Indonesia to investigate beheadings allegedly conducted by palm oil security forces
December 17, 2011
Indonesian President Susilo Bambang Yudhoyono has ordered an investigation into a grisly beheading of two men alleged by security forces hired to defend an oil palm plantation, reports The Jakarta Post.
Videotapes of the beheading of two farmers were shown to a human rights commission in parliament this week. The incident was said to have occurred earlier this year in Mesuji regency, near the border of Lampung and South Sumatra provinces, in the midst of an ongoing land dispute between PT Silva Inhutani Lampung, a company that owns rubber and oil palm plantations, and a local community. Violence also occurred between villagers and PT Sumber Wangi Alam, another palm oil producer.
The Jakarta Post described the videos:
In one video, obtained by The Jakarta Post on Thursday, a man was shown being beheaded by an unidentified man dressed in black. The assailants were seen toting rifles and wearing black masks.
In the second video, a headless corpse was seen hanging from a pole while several other mutilated bodies were seen strewn on the ground.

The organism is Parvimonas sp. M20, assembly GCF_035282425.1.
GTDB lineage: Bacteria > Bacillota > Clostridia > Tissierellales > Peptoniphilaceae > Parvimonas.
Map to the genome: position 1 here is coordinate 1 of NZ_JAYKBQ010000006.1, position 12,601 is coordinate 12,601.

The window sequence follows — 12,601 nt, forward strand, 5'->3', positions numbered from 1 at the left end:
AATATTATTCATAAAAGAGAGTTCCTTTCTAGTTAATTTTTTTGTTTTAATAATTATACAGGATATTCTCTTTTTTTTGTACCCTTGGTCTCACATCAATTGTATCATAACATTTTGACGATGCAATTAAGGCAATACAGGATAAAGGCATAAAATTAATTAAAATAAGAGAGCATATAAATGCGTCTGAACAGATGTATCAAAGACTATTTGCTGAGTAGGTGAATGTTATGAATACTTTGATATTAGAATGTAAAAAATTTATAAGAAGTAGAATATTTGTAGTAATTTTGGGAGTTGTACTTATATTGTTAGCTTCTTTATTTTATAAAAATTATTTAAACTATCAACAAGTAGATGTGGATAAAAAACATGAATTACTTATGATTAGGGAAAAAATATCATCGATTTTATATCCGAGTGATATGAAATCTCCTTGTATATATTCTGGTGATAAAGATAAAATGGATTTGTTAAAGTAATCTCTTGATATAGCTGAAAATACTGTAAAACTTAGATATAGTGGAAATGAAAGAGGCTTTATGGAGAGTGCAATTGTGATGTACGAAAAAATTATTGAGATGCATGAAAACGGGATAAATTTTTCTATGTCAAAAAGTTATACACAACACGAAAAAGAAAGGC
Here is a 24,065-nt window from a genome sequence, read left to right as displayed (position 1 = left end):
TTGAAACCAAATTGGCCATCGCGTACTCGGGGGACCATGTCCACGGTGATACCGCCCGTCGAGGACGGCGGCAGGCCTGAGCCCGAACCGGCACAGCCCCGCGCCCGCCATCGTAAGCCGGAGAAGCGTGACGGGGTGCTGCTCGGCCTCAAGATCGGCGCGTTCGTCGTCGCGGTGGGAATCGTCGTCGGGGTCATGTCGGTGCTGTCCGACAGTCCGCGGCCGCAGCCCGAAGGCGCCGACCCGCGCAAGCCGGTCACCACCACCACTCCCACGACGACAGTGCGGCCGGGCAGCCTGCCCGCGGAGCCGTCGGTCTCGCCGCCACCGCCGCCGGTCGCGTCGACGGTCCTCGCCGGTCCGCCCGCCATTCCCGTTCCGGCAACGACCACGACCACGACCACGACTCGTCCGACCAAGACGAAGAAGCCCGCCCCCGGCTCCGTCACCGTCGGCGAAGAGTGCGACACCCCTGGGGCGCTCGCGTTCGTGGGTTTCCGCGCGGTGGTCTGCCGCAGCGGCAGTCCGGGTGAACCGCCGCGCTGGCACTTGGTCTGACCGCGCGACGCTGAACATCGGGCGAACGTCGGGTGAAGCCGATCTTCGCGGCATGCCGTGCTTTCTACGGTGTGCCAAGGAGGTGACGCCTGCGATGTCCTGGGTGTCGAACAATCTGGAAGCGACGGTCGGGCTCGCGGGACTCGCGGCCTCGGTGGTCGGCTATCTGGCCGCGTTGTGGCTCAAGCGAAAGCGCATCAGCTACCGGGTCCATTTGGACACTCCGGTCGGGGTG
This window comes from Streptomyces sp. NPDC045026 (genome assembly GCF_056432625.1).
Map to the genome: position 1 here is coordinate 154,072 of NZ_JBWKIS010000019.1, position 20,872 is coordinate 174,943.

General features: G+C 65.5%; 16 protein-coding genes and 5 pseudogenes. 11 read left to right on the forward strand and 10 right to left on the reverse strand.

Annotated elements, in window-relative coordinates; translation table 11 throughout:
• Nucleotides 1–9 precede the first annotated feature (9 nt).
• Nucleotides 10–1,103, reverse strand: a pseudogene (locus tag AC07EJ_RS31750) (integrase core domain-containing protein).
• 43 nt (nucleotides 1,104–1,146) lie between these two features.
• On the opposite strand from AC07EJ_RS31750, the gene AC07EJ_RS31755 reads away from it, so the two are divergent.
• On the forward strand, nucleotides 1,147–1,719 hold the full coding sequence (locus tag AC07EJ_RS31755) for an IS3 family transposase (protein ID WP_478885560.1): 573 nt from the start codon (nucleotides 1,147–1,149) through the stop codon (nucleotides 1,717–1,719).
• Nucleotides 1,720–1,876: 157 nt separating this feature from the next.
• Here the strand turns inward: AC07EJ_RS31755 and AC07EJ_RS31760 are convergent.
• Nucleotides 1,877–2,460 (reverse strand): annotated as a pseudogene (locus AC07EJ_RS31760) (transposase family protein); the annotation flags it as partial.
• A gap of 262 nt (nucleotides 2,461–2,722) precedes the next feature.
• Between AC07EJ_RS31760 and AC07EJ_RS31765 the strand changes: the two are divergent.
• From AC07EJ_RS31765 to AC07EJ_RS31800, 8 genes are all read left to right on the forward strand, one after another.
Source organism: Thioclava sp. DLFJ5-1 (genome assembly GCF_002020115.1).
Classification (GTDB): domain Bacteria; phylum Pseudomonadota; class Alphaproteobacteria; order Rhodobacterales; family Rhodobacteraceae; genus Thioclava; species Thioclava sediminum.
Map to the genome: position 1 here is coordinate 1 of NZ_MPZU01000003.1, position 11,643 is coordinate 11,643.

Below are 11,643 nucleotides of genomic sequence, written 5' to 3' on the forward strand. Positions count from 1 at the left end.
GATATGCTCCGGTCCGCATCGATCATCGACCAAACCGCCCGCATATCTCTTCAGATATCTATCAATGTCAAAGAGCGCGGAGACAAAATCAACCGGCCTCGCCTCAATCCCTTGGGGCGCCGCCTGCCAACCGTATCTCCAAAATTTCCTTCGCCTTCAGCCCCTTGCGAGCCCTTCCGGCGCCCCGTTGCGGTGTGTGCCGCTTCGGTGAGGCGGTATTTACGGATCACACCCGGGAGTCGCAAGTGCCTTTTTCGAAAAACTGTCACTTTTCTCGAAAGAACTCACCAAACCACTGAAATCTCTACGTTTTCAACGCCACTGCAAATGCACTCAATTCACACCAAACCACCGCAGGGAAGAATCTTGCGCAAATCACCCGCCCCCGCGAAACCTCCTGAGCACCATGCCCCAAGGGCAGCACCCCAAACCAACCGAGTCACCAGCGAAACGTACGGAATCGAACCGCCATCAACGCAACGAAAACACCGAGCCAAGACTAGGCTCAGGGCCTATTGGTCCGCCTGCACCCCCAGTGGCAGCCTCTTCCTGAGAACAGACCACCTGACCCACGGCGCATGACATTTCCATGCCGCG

Bob Hasan, a lawyer for the Mesuji community, said that the beheading was intended to intimidate other villagers.
"They intentionally put the heads in an open space to terrorize local farmers," Hasan was quoted as saying by The Jakarta Post.
Retired Major General Saurip Kadi, a member of an advocacy team for the community, said at least 32 villagers had been killed in the conflict since 2008.
The circumstances surrounding the violence remain "murky", but the Associated Press reports that the conflict arose from expansion of plantations in Mesuji, which drove thousands of people from their homes and the lands they traditionally used, according to Ifdhal Kasim, the director of the National Commission on Human Rights.
Facing protests, one of the companies formed an integrated security team, consisting of civilian guards, members of an elite police unit and military troops to protect their plantation...
.... Farmers also appeared to have killed at least five plantation workers and security guards in retaliation for the beheadings.
President Susilo Bambang Yudhoyono said Friday he had sent officials from the Ministry of Security and the national police to investigate the killings.
Land conflict between plantation companies and local communities is rife in Indonesia. Disputes often arise from the government's failure to recognize claims to lands traditionally used by villagers. The government may grant these lands to companies for pulp and paper, timber, and oil palm plantations, pitting these firms, and the security forces they hire, against local people.